I guess it would be except for the fact that they could have had unlimited free agency. Miller, for some reason, thought that unlimited free agency was a bad idea. I blame it on his previous labor experience, where workers got higher pay for seniority, not matter how proficient they were on the job.
   20. Hank Gillette Posted: December 11, 2019 at 11:26 PM (#5907996)
The service time should be changed to 'time in the organization' (and then increase it, obviously).


That has the potential to screw the very best players who are good enough to play in the majors immediately (or almost so).

Maybe that wouldn’t matter much. Even Mike Trout had three years in the minors before he lost his rookie status.
   21. Hank Gillette Posted: December 11, 2019 at 11:36 PM (#5908000)
No, because by now that's not Miller's legacy. If there were significant pressure for that to change in either direction, it would have happened in the 40 years since.


The owners have no incentive to lower the number of years to free agency, and what could the players’ union offer to bargain it down? It would have to be something major, now that the owners realize they get seven years of below market labor before they have to pay market prices (mitigated somewhat by arbitration, but still below market).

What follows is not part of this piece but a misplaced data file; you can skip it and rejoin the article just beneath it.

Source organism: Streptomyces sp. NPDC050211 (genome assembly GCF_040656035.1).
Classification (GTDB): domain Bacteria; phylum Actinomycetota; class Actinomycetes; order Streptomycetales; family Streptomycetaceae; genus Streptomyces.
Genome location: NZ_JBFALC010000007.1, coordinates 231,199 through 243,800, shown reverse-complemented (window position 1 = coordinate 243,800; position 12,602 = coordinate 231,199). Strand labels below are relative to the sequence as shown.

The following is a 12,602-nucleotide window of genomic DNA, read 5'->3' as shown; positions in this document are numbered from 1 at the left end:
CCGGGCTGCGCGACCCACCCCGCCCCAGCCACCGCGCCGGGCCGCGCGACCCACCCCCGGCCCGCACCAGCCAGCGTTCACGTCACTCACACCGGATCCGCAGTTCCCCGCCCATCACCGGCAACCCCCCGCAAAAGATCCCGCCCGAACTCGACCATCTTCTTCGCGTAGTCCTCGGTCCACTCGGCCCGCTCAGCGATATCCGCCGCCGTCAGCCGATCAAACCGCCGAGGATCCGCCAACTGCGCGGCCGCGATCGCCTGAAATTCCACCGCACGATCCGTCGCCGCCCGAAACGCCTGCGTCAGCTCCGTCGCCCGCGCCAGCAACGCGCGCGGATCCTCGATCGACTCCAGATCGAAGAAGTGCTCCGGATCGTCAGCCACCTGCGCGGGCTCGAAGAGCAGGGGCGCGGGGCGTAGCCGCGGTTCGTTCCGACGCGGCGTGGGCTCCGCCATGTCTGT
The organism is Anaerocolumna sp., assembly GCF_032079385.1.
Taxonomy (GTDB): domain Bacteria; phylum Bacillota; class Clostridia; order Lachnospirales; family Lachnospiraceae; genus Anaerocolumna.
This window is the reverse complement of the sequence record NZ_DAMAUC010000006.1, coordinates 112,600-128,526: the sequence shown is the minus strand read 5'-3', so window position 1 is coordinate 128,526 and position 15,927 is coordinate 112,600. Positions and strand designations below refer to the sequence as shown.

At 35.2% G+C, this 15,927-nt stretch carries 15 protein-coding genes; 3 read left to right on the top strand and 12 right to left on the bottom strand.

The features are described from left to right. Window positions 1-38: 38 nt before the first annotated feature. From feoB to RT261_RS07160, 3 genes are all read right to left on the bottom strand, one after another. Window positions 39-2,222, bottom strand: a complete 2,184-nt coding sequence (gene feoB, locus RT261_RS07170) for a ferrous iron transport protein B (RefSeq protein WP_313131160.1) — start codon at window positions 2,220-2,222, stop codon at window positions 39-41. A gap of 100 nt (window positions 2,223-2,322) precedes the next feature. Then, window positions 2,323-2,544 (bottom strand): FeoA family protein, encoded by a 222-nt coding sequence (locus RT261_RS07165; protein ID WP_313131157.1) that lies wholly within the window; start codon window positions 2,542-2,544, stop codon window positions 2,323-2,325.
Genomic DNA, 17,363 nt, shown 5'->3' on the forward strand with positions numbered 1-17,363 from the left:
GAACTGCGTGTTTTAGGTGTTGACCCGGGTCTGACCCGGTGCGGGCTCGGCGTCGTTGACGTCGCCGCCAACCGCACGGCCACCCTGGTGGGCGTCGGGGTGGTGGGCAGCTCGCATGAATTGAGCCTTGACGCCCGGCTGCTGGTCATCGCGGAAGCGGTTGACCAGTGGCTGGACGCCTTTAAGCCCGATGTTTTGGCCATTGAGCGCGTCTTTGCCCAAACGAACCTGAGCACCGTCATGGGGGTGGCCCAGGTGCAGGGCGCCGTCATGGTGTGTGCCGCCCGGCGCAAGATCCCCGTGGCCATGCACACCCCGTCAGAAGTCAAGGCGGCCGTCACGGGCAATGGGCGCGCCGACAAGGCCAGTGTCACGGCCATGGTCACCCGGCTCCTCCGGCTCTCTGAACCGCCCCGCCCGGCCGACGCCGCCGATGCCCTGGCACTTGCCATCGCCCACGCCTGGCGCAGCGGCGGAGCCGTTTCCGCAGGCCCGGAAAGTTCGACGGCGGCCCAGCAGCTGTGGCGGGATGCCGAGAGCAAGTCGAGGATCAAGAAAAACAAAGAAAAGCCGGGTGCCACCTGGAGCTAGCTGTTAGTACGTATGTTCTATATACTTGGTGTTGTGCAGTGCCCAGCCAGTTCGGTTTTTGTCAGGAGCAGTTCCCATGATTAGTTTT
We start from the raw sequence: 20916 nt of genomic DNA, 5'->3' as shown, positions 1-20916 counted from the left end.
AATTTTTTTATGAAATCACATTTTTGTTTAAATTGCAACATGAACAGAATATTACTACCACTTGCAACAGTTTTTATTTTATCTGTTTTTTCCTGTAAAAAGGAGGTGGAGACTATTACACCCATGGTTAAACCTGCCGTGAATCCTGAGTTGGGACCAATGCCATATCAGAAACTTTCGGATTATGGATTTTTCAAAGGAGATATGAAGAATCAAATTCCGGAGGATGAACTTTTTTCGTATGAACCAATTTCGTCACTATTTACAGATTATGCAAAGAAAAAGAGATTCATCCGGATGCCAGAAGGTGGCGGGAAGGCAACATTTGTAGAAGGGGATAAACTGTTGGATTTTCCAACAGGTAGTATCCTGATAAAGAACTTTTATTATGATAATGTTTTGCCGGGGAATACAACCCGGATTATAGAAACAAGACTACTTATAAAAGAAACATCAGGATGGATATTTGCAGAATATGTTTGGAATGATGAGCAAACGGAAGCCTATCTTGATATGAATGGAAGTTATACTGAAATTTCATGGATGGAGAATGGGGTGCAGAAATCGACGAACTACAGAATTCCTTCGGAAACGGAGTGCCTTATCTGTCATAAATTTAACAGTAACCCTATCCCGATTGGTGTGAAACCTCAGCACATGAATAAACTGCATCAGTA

IIRC, Charles Finley actually tried to get the owners to go for unlimited free agency, but he misunderstood the market even worse that Miller did. He assumed that all the owners would sign players to one year contracts, making everyone a free agent every year.

Note: I know it is pretty arrogant to say that Miller was wrong, but I have the advantage of seeing 40 years of it in action. It works out quite well for stars who stay healthy for seven years, and pretty well for mediocre players who can stay mediocre for more than seven years, but everyone else gets screwed by playing for for less than market rates.
   22. Nasty Nate Posted: December 12, 2019 at 09:23 AM (#5908035)
I guess it would be except for the fact that they could have had unlimited free agency.